Amid the excitement of Barack Obama's election as the next president, I managed to miss one poignant coincidence: America voted for its first black leader on the 40th anniversary of the assassination of its greatest black leader to date, Dr Martin Luther King Jr. That quirk of timing was underlined at a moving exhibition we chanced upon this week about the civil rights movement that ultimately set Obama on his path to the White House.
In the depths of one of the lesser known Smithsonian institutions, the International Museum, is a photo exhibition called Road to Freedom, graphically charting a struggle for equality that started with Abraham Lincoln's Emancipation Proclamation in 1863 and ended with the passage of the Civil Rights Act in 1968, the last of the three great legislative milestones of the 1960s civil rights movement. It's hard, today, to imagine a world where Louis's grandparents couldn't have gone to school with our great friend Nikki's, Mum; or where I couldn't have sat on a bus with my news editor, Peter, let alone sat next to him at work. But that was the reality of life just one generation ago.
The photos told the story of the largely peaceful battle for basic human rights in graphic and tear-jerking detail. Among the most memorable was one showing a motel owner in Florida, a state that just voted for Obama, pouring chemicals into a swimming pool to try and get rid of the blacks protesting their right to be there. Another depicted the hatred etched on the faces of a white female mob taunting Elizabeth Eckford, who made history by becoming the the first black student to integrate a major southern high school in Little Rock, Arkansas. Then there were the many shots of a young Jesse Jackson, who would survive to become a veteran of the civil rights movement; little wonder he shed so many tears during Obama's acceptance speech in Grant Park on 4 November.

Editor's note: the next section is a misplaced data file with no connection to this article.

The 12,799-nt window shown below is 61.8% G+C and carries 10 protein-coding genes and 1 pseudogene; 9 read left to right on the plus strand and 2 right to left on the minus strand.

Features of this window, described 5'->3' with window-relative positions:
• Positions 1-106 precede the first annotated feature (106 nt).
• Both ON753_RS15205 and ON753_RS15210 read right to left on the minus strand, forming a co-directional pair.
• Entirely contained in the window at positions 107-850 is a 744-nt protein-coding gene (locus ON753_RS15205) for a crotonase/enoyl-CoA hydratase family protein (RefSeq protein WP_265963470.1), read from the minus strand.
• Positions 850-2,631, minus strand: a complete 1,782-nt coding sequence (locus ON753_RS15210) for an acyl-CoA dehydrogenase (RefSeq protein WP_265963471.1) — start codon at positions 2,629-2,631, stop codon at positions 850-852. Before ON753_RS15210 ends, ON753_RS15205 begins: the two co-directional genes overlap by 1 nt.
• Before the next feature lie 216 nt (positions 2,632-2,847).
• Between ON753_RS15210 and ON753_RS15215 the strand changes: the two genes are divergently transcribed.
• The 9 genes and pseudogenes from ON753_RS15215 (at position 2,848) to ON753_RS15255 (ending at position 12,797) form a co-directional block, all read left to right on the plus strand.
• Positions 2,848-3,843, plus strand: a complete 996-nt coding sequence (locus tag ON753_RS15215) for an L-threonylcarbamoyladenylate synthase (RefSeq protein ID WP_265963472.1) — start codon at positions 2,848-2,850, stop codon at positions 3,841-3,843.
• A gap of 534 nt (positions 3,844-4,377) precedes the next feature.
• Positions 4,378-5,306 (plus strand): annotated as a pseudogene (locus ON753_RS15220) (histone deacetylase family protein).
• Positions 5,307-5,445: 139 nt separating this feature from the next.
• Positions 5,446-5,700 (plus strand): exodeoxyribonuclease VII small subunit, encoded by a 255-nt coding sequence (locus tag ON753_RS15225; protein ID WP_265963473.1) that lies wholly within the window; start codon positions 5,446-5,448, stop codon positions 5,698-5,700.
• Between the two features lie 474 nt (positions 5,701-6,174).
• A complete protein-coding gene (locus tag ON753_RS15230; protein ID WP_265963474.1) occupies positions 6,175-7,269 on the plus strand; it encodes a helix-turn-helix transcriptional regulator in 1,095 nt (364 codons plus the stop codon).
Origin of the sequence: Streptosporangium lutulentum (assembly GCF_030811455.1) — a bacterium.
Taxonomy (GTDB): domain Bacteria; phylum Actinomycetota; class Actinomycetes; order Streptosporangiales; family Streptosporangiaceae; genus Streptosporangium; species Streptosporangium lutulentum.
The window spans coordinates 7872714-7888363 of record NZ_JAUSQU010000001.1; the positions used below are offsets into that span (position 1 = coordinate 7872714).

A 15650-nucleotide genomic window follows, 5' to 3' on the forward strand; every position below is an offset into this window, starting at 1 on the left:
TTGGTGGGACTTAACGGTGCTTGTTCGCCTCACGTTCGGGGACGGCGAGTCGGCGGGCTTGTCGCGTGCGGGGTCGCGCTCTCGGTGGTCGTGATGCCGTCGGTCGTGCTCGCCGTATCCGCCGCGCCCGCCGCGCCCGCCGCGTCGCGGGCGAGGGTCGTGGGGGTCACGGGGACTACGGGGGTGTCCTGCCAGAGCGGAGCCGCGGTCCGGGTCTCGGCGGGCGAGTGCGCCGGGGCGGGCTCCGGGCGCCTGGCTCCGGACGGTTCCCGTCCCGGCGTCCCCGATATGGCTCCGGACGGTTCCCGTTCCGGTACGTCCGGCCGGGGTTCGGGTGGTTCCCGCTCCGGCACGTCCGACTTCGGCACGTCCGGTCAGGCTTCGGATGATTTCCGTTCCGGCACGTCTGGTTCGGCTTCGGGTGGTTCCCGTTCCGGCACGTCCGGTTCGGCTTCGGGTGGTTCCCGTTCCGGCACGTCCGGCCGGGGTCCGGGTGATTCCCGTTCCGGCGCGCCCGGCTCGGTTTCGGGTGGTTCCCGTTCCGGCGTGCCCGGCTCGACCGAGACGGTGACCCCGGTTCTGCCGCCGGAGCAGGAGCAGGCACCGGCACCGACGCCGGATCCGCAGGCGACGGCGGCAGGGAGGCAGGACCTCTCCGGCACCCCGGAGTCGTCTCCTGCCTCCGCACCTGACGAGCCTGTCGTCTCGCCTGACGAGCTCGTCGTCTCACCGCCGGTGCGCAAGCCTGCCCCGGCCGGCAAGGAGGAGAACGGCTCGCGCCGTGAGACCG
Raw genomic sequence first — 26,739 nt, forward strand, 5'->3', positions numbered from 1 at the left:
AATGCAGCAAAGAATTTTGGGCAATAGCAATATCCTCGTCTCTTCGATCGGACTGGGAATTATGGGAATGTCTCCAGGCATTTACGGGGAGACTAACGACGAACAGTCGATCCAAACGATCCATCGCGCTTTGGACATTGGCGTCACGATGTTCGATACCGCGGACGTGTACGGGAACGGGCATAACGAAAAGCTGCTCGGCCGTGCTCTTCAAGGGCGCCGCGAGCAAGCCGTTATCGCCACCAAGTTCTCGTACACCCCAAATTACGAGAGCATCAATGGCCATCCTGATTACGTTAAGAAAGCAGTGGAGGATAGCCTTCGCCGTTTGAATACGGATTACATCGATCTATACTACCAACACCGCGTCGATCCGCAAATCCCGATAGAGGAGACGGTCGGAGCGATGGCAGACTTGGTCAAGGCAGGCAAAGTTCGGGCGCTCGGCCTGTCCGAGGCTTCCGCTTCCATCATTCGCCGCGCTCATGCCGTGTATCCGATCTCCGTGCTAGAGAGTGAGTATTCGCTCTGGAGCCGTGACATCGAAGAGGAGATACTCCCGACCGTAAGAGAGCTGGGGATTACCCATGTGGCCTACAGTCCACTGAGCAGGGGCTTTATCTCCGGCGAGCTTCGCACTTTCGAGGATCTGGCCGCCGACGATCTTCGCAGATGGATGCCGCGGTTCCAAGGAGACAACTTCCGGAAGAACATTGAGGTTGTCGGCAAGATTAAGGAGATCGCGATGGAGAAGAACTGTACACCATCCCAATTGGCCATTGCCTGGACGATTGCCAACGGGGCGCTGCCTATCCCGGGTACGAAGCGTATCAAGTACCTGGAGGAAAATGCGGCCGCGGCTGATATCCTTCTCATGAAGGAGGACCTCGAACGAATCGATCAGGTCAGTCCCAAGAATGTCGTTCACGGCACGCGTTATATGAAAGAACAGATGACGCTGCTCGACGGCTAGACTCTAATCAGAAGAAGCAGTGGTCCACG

The exhibition was the perfect preamble to another Louis and I visited yesterday at the City Museum about the 1968 race riots in DC. Again, how amazing to think that just one generation ago a city - America's capital - was ripped apart by black versus white antipathy sparked by Dr King's assassination and yet in two months exactly a black man will be sworn in as president. I'm not sure Louis quite appreciates the tumultuous events going on around him, but it's nice to think that one day he will.